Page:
Heartbreaking and clear-eyed, The Released submits that this system of incarcerating and releasing severely mentally ill offenders is obviously unsustainable.
I got big plans. Me and God got big plans.
-- Michael Grissett
"I've been a mental patient since 1974. I know what make me paranoid and what don't, you know. If I get paranoid, I just go somewhere and think it out. I handle it pretty good." It appears, as Benny Anthony speaks, that he knows himself, that he understands his demons, and appreciates what's at stake in his decades-long battle with paranoid schizophrenia. As he speaks, however, Benny has been on his medication and in treatment. What happens when he stops is another story. It's the story of the cyclical incarcerations afflicting severely mentally ill convicts.
Benny appears in Karen O'Connor and Miri Navasky's The Released, a study of these incarcerations that brings the Frontline filmmakers back to Ohio. Here, they also shot The New Asylums, documenting the use of state prisons to hold the severely mentally ill following the closing of state mental hospitals in the late 1970s. The new film revisits inmates featured in the 2004 documentary, finding that "almost all the inmates we met five years ago had been released and rearrested."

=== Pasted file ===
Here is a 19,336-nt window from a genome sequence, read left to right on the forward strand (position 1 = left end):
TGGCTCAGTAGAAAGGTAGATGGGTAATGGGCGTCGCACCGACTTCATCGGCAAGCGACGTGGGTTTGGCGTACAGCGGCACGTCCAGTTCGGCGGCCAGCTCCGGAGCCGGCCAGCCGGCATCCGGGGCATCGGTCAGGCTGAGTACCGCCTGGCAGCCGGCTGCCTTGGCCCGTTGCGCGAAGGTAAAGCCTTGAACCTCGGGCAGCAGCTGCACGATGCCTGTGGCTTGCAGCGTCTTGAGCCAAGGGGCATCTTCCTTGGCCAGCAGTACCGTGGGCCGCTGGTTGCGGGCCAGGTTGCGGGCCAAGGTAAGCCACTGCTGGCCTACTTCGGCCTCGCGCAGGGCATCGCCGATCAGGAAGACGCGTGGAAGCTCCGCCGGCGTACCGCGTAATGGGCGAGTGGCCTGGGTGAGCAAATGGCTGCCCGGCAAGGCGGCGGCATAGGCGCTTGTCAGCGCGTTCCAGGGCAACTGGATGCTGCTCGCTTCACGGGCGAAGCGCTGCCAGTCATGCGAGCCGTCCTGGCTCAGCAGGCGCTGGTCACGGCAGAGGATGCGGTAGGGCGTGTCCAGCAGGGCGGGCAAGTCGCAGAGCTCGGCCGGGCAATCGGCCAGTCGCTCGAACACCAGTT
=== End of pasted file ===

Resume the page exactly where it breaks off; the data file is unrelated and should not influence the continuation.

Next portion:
Among these is Michael Grissett, diagnosed with paranoid schizophrenia and newly released following a 21-year sentence for murder. "The parole board let me go," he says, "The parole board said, 'Well, we think you're rehabilitated, honest, abiding citizen, hard working class person." Earnestly looking at his interviewers, he explains how his voices work. "They don't talk all the time, they listen," he assures the filmmakers. "They can hear y'all but y'all can't hear them." Asked what they voices will say once he's left on his own, Grissett says frankly, "They say, 'Mr. Michael Grissett, you know you're the father of God.' They say, "Where our cornbread? You gonna feed us today?'"
Grissett's doctor, James Rodio, explains that he and many other severely mentally ill inmates require anti-psychotic medication in order to function. The pattern is repeated throughout the film: the inmate, preparing for release, meets with a doctor or treatment team, agrees with assessments that he must remain "in compliance" with medication. When an inmate serves his full sentence, he is typically released with a two-week supply of meds, some small amount of cash (say, $75), but without parole or supervision. Some very few are fortunate enough to live in a residence like Canton's Refuge of Hope. Program director Scott Schnyders observes, "Generally there's no support or buffer there to kind of like cushion their fall. It's just kind of a hard drop in reality, you know, they’ve kind of broken down every other relationship in their life... so they fall here."
If, like Lynn Moore, a released prisoner fails a breathalyzer test one evening, he is turned away from the residence and urged to come back in a month. In Moore's case, he was unable to keep sober following the news that hoped-for housing would be unavailable. Convinced that he was battling Osama bin Laden and Satan, a chronic delusion that leads him to break into people's homes or damage property. As the camera watches him behind bars, the filmmakers ask if he understands that "this could all be part of your illness." Moore nods. "Knowing the spirits and knowing where they going," he affirms, "That's the delusion, knowing exactly where he's at."